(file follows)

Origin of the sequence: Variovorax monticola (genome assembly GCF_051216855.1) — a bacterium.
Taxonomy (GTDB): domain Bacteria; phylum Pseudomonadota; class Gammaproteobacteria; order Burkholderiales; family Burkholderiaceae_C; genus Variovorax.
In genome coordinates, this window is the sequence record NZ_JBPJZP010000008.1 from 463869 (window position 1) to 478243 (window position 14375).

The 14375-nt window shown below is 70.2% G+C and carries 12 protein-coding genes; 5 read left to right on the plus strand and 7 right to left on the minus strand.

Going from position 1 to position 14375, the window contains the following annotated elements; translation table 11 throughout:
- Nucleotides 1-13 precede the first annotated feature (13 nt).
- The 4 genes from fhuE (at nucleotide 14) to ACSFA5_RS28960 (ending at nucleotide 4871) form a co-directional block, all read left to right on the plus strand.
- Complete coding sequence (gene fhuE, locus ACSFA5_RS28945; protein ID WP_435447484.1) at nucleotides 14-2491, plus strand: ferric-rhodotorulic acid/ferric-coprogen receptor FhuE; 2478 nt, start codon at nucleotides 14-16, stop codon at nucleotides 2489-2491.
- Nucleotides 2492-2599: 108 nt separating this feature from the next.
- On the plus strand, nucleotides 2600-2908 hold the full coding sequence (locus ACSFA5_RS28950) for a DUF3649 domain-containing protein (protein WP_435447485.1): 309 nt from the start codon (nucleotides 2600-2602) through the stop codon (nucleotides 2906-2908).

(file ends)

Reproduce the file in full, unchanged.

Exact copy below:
Origin of the sequence: Variovorax monticola (genome assembly GCF_051216855.1) — a bacterium.
Taxonomy (GTDB): domain Bacteria; phylum Pseudomonadota; class Gammaproteobacteria; order Burkholderiales; family Burkholderiaceae_C; genus Variovorax.
In genome coordinates, this window is the sequence record NZ_JBPJZP010000008.1 from 463869 (window position 1) to 478243 (window position 14375).

The 14375-nt window shown below is 70.2% G+C and carries 12 protein-coding genes; 5 read left to right on the plus strand and 7 right to left on the minus strand.

Going from position 1 to position 14375, the window contains the following annotated elements; translation table 11 throughout:
- Nucleotides 1-13 precede the first annotated feature (13 nt).
- The 4 genes from fhuE (at nucleotide 14) to ACSFA5_RS28960 (ending at nucleotide 4871) form a co-directional block, all read left to right on the plus strand.
- Complete coding sequence (gene fhuE, locus ACSFA5_RS28945; protein ID WP_435447484.1) at nucleotides 14-2491, plus strand: ferric-rhodotorulic acid/ferric-coprogen receptor FhuE; 2478 nt, start codon at nucleotides 14-16, stop codon at nucleotides 2489-2491.
- Nucleotides 2492-2599: 108 nt separating this feature from the next.
- On the plus strand, nucleotides 2600-2908 hold the full coding sequence (locus ACSFA5_RS28950) for a DUF3649 domain-containing protein (protein WP_435447485.1): 309 nt from the start codon (nucleotides 2600-2602) through the stop codon (nucleotides 2906-2908).